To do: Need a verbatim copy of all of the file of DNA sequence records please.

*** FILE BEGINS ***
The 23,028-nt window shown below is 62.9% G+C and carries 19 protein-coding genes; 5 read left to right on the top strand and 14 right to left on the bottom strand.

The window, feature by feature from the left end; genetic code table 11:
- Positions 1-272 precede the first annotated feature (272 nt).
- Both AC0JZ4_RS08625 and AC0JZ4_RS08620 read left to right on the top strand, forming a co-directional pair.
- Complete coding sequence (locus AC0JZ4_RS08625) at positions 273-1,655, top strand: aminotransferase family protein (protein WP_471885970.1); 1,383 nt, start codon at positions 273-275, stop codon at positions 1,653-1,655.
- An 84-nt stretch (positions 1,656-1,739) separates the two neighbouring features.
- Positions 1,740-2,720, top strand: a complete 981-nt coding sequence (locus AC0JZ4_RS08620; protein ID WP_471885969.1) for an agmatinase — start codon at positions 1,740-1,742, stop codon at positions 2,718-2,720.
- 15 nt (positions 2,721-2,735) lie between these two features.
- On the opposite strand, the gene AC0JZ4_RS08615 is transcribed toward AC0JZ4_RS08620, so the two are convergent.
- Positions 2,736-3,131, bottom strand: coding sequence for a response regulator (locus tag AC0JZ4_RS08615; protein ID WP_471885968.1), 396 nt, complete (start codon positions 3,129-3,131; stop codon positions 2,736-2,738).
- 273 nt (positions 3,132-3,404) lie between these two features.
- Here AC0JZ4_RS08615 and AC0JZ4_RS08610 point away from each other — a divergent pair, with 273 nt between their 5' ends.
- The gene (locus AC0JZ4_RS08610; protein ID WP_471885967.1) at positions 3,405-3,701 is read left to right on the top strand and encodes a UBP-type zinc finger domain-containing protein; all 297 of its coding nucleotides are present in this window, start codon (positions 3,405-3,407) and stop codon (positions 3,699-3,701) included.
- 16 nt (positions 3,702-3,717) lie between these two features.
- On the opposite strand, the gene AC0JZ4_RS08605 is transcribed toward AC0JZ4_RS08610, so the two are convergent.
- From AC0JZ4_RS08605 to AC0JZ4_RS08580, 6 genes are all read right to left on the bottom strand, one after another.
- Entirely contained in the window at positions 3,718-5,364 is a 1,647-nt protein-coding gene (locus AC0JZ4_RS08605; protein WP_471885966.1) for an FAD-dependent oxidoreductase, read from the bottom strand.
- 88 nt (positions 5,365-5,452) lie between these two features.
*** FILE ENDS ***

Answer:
The 23,028-nt window shown below is 62.9% G+C and carries 19 protein-coding genes; 5 read left to right on the top strand and 14 right to left on the bottom strand.

The window, feature by feature from the left end; genetic code table 11:
- Positions 1-272 precede the first annotated feature (272 nt).
- Both AC0JZ4_RS08625 and AC0JZ4_RS08620 read left to right on the top strand, forming a co-directional pair.
- Complete coding sequence (locus AC0JZ4_RS08625) at positions 273-1,655, top strand: aminotransferase family protein (protein WP_471885970.1); 1,383 nt, start codon at positions 273-275, stop codon at positions 1,653-1,655.
- An 84-nt stretch (positions 1,656-1,739) separates the two neighbouring features.
- Positions 1,740-2,720, top strand: a complete 981-nt coding sequence (locus AC0JZ4_RS08620; protein ID WP_471885969.1) for an agmatinase — start codon at positions 1,740-1,742, stop codon at positions 2,718-2,720.
- 15 nt (positions 2,721-2,735) lie between these two features.
- On the opposite strand, the gene AC0JZ4_RS08615 is transcribed toward AC0JZ4_RS08620, so the two are convergent.
- Positions 2,736-3,131, bottom strand: coding sequence for a response regulator (locus tag AC0JZ4_RS08615; protein ID WP_471885968.1), 396 nt, complete (start codon positions 3,129-3,131; stop codon positions 2,736-2,738).
- 273 nt (positions 3,132-3,404) lie between these two features.
- Here AC0JZ4_RS08615 and AC0JZ4_RS08610 point away from each other — a divergent pair, with 273 nt between their 5' ends.
- The gene (locus AC0JZ4_RS08610; protein ID WP_471885967.1) at positions 3,405-3,701 is read left to right on the top strand and encodes a UBP-type zinc finger domain-containing protein; all 297 of its coding nucleotides are present in this window, start codon (positions 3,405-3,407) and stop codon (positions 3,699-3,701) included.
- 16 nt (positions 3,702-3,717) lie between these two features.
- On the opposite strand, the gene AC0JZ4_RS08605 is transcribed toward AC0JZ4_RS08610, so the two are convergent.
- From AC0JZ4_RS08605 to AC0JZ4_RS08580, 6 genes are all read right to left on the bottom strand, one after another.
- Entirely contained in the window at positions 3,718-5,364 is a 1,647-nt protein-coding gene (locus AC0JZ4_RS08605; protein WP_471885966.1) for an FAD-dependent oxidoreductase, read from the bottom strand.
- 88 nt (positions 5,365-5,452) lie between these two features.